While balloons are perhaps the best known use of helium, they are a minor part of all helium use. Helium is used for many purposes that require some of its unique properties, such as its low boiling point, low density, low solubility, high thermal conductivity, or Chemically inert, inertness. Of the 2014 world helium total production of about 32 million kg (180 million standard cubic meters) helium per year, the largest use (about 32% of the total in 2014) is in cryogenic applications, most of which involves cooling the superconducting magnets in medical
MRI Magnetic resonance imaging (MRI) is a medical imaging Medical imaging is the technique and process of imaging Imaging is the representation or reproduction of an object's form; especially a visual representation (i.e., the formation of a ...

MRI
scanners and NMR spectrometers. Other major uses were pressurizing and purging systems, welding, maintenance of controlled atmospheres, and leak detection. Other uses by category were relatively minor fractions.


Controlled atmospheres

Helium is used as a protective gas in growing silicon and germanium crystals, in titanium and zirconium production, and in gas chromatography, because it is inert. Because of its inertness, ideal gas, thermally and calorically perfect nature, high speed of sound, and high value of the heat capacity ratio, it is also useful in supersonic wind tunnels and impulse facility, impulse facilities.


Gas tungsten arc welding

Helium is used as a shielding gas in
arc welding Arc welding is a welding Welding is a process that joins materials, usually s or s, by using high to melt the parts together and allowing them to cool, causing . Welding is distinct from lower temperature metal-joining techniques such as ...
processes on materials that at welding temperatures are contaminated and weakened by air or nitrogen. A number of inert shielding gases are used in gas tungsten arc welding, but helium is used instead of cheaper
argon Argon is a chemical element In chemistry Chemistry is the study of the properties and behavior of . It is a that covers the that make up matter to the composed of s, s and s: their composition, structure, properties, behav ...

argon
especially for welding materials that have higher heat conductivity, like aluminium or copper.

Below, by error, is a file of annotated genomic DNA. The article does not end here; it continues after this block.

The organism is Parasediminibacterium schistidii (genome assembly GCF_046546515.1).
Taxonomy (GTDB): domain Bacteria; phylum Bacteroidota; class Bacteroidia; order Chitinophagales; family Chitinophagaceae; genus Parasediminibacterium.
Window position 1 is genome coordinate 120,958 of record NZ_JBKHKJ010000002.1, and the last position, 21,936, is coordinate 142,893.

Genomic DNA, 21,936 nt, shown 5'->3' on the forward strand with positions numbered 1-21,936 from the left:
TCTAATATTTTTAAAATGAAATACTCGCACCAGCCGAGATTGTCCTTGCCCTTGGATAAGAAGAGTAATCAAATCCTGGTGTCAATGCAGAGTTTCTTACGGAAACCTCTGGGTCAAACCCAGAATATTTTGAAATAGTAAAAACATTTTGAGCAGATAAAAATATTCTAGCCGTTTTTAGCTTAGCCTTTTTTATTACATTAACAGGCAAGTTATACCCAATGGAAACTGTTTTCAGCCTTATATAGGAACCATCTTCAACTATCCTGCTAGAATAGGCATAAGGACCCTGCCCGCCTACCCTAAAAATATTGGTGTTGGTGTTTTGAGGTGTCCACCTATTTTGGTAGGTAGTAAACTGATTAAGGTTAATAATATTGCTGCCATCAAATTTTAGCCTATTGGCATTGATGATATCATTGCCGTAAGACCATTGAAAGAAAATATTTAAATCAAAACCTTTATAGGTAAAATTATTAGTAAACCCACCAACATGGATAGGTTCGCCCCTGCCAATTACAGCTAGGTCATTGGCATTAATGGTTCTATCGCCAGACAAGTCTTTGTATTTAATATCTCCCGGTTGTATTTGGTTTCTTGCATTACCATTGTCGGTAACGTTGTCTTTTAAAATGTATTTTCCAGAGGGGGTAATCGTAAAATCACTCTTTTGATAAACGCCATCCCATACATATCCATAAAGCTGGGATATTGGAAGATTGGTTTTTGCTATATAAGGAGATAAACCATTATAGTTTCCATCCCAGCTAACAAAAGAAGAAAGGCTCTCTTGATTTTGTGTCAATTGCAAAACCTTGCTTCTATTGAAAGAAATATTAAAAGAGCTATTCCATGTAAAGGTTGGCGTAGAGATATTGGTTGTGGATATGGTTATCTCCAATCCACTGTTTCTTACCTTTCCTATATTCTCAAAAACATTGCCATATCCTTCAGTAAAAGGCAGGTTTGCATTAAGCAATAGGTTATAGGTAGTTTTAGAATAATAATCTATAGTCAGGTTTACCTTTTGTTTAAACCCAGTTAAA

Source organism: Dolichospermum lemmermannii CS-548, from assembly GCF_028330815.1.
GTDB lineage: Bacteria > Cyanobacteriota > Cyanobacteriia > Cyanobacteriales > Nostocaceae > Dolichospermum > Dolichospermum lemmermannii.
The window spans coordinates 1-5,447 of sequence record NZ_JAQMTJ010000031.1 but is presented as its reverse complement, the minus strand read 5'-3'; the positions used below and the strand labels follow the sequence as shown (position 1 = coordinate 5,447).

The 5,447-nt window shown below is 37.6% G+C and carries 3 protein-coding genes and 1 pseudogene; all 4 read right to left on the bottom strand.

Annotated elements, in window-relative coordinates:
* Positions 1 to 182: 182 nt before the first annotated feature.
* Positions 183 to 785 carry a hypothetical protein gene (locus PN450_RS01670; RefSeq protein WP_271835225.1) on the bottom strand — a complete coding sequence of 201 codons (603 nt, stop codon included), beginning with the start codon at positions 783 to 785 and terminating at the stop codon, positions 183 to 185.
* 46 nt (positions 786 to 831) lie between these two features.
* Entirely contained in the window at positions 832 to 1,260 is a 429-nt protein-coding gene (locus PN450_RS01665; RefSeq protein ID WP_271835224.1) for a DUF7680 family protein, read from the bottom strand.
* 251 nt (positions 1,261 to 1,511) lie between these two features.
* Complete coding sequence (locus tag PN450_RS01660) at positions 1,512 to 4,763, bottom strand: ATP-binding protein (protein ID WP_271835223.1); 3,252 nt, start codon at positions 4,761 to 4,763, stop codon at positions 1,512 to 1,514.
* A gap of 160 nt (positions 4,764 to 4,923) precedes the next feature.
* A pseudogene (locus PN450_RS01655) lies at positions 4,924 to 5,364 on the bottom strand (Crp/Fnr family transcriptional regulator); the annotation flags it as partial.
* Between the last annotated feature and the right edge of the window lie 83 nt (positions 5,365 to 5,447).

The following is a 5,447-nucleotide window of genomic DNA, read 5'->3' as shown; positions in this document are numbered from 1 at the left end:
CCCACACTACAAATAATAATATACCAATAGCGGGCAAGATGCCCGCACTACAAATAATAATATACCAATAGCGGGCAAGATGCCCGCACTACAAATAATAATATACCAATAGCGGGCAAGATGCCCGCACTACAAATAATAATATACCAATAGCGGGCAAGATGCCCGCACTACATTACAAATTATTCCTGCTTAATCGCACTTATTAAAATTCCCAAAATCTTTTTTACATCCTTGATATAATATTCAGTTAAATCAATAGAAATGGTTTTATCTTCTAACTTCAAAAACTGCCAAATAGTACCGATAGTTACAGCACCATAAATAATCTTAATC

Minor uses


Industrial leak detection

One industrial application for helium is leak detection. Because helium diffusion, diffuses through solids three times faster than air, it is used as a tracer gas to detect leaks in high-vacuum equipment (such as cryogenic tanks) and high-pressure containers. The tested object is placed in a chamber, which is then evacuated and filled with helium. The helium that escapes through the leaks is detected by a sensitive device (helium mass spectrometer), even at the leak rates as small as 10−9 mbar·L/s (10−10 Pa·m3/s). The measurement procedure is normally automatic and is called helium integral test. A simpler procedure is to fill the tested object with helium and to manually search for leaks with a hand-held device. Helium leaks through cracks should not be confused with gas permeation through a bulk material. While helium has documented permeation constants (thus a calculable permeation rate) through glasses, ceramics, and synthetic materials, inert gases such as helium will not permeate most bulk metals.


Flight

Because it is lighter than air,
airship An airship, dirigible balloon or blimp is a type of aerostat An aerostat (From greek language, Greek ἀήρ ''aer'' (air) + στατός ''statos'' (standing) through French) is a lighter than air aircraft that gains its lift through the ...

airship
s and balloons are inflated with helium for Lifting gas, lift. While hydrogen gas is more buoyant, and escapes permeating through a membrane at a lower rate, helium has the advantage of being non-flammable, and indeed fire-retardant. Another minor use is in rocketry, where helium is used as an ullage medium to displace fuel and oxidizers in storage tanks and to condense hydrogen and oxygen to make rocket fuel. It is also used to purge fuel and oxidizer from ground support equipment prior to launch and to pre-cool liquid hydrogen in space vehicles. For example, the Saturn V rocket used in the Apollo program needed about 370,000 m3 (13 million cubic feet) of helium to launch.


Minor commercial and recreational uses